File this under: If Only Barack Obama Said It. After being asked a question on the "Suck Up Express" yesterday about his position on insurance companies covering Viagra but not birth control, McCain became visibly uncomfortable and was unable to reconcile his past vote against requiring the coverage of birth control with a statement one of his top advisers made just earlier this week.
When McCain was asked for his position on the issue, he said—with a nervous laugh–“I certainly do not want to discuss that issue.”
The reporter pressed. “But apparently you’ve voted against—“
“I don’t know what I voted,” McCain said.
The reporter explained that McCain voted against a bill in 2003 that would have required health insurance companies to cover prescription birth control. “Is that still your position?” she persisted.
During the awkward exchange, with several lengthy pauses, McCain said he had no immediate knowledge of the vote. “I’ve cast thousands of votes in the Senate,” McCain said, then continued: “I will respond to—it’s a, it’s a…”
It's pretty sickening to watch the cast of "Morning Joe" laugh it up and fail to acknowledge that this is a pretty big stumble by McCain. Not only is his campaign sending mixed messages about a rather important issue to millions of Americans, the Senator is so clearly confused and caught in the headlights as he's called out on a blatant flip-flop.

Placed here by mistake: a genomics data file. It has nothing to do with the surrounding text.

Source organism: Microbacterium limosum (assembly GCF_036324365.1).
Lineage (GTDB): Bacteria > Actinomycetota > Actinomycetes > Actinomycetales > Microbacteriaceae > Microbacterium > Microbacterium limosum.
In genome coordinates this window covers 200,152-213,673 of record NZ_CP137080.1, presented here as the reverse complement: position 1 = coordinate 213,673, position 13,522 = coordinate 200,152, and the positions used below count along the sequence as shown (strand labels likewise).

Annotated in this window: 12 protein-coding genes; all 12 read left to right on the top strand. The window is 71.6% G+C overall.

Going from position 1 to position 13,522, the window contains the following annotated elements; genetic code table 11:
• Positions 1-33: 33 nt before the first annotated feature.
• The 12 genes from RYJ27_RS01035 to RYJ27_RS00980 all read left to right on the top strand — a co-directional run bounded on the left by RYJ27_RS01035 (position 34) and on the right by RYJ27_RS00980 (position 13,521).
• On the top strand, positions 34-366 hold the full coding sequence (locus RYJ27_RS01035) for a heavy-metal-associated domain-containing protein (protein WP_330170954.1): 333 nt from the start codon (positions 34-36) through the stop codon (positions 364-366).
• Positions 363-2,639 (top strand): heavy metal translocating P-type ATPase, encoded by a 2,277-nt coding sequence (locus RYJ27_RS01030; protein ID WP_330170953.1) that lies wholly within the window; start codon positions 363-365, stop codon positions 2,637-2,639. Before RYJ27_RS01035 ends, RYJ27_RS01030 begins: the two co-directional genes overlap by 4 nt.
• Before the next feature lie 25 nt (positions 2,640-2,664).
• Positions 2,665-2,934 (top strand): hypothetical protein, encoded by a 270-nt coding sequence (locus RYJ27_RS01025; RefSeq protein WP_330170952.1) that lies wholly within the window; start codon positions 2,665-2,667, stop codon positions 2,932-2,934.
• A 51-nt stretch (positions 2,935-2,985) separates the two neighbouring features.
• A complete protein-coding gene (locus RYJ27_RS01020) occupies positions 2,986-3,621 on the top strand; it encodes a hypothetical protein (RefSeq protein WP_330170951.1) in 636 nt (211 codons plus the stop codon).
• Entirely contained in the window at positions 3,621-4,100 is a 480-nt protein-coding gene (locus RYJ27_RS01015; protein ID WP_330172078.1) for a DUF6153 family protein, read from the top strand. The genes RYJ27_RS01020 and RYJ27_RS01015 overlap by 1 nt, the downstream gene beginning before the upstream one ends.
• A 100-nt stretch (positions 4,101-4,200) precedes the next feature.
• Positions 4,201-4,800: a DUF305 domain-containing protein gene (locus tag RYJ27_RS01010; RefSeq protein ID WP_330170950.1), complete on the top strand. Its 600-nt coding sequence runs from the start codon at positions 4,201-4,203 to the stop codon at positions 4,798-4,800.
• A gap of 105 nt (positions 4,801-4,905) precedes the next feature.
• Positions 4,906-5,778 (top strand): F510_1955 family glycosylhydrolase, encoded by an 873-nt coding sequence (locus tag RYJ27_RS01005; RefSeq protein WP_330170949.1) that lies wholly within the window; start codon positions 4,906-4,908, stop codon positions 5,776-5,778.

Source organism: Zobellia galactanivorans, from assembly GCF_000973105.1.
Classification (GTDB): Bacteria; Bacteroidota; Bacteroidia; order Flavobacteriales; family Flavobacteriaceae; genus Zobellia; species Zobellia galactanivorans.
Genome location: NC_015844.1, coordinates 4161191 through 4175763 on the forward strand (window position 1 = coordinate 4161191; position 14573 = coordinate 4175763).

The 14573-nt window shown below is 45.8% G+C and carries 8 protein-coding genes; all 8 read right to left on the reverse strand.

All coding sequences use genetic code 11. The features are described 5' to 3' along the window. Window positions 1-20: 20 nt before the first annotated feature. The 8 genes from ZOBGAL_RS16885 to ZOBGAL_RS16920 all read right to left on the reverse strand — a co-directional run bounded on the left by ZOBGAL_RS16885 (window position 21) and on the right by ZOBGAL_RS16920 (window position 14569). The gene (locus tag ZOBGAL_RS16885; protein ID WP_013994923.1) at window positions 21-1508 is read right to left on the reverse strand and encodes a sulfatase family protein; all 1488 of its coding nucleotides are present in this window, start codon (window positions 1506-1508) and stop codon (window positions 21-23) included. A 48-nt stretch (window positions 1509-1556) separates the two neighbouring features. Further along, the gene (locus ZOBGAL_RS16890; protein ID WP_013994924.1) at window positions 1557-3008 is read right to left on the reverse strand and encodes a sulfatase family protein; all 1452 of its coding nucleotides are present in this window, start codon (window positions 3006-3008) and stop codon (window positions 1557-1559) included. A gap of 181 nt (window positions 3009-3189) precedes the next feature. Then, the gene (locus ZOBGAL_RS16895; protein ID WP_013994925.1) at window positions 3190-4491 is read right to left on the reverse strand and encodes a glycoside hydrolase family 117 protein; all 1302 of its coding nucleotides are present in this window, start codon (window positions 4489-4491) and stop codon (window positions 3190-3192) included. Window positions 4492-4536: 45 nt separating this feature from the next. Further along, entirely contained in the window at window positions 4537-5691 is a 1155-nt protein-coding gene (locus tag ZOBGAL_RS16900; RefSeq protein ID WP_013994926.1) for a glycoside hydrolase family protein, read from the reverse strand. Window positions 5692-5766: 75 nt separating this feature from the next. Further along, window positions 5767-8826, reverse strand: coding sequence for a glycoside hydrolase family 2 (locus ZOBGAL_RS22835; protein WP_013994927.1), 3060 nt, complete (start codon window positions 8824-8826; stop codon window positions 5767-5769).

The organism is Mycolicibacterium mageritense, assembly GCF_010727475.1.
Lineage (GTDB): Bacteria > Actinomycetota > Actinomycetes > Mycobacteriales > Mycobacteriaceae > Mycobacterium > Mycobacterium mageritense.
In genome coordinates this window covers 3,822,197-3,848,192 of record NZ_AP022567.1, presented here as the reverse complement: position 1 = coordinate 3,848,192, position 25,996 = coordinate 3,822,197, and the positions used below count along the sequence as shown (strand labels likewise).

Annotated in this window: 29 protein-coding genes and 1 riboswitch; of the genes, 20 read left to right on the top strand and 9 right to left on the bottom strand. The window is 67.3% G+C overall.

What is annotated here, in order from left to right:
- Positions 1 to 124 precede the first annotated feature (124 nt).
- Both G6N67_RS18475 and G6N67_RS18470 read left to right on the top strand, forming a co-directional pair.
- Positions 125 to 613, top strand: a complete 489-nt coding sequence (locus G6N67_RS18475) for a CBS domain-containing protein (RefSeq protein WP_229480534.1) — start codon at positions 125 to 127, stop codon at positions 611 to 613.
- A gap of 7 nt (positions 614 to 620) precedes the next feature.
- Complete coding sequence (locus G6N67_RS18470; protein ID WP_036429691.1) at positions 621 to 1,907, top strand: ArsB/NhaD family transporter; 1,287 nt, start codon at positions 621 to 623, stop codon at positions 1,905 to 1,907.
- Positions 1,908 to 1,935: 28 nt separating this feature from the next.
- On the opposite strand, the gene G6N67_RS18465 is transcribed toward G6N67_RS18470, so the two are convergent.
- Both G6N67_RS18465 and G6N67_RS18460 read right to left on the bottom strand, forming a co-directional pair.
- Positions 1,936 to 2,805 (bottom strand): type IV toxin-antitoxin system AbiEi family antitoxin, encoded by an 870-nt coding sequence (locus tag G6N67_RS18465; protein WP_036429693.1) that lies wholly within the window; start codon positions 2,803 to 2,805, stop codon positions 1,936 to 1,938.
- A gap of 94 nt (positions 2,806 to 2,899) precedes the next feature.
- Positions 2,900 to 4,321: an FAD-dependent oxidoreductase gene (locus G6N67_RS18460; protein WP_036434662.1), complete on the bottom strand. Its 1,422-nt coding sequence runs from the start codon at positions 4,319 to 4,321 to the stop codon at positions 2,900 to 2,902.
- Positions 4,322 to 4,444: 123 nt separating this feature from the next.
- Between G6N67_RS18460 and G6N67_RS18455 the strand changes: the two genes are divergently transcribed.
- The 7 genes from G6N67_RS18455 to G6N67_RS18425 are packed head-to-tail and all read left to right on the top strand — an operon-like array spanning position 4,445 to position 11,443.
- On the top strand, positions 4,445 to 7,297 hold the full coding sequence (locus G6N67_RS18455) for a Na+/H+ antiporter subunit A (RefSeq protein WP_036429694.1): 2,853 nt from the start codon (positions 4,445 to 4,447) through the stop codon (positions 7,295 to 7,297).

Imagine if Barack Obama had been stumped like this. It would have been the story of the day, with the blaring headline: Obama Stumbles On Key Women's Issue; Will He Lose Their Support? Then talking head after talking head would be paraded on television to lecture seriously about Obama's "women problem" and whether or not this will doom his chances at winning them over.
But instead, McCain said it, and everyone has a laugh and moves on.
UPDATE: (Nicole) McCain hasn't spent a lot of time on these issues at all. In fact, as The Political Base recounts, last year he couldn't tell reporters if condoms stop STDs or if he supported Bush's abstinence-only education.
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"I'm sure I've taken a position on it in the past," he stammered as he looked to his communications director. "I'm sure I'm opposed to government funding."
Sensing a vulnerable moment, reporters kept the questions coming. What about sex education in the schools? Should it mention contraceptives? Or only abstinence, like President Bush wants?
"I think I support the president's present policy," he said, tentatively.
More questions: Do condoms stop sexually transmitted disease?
A long pause.
A stern look.
"I've never gotten into these issues or thought much about them," he said.
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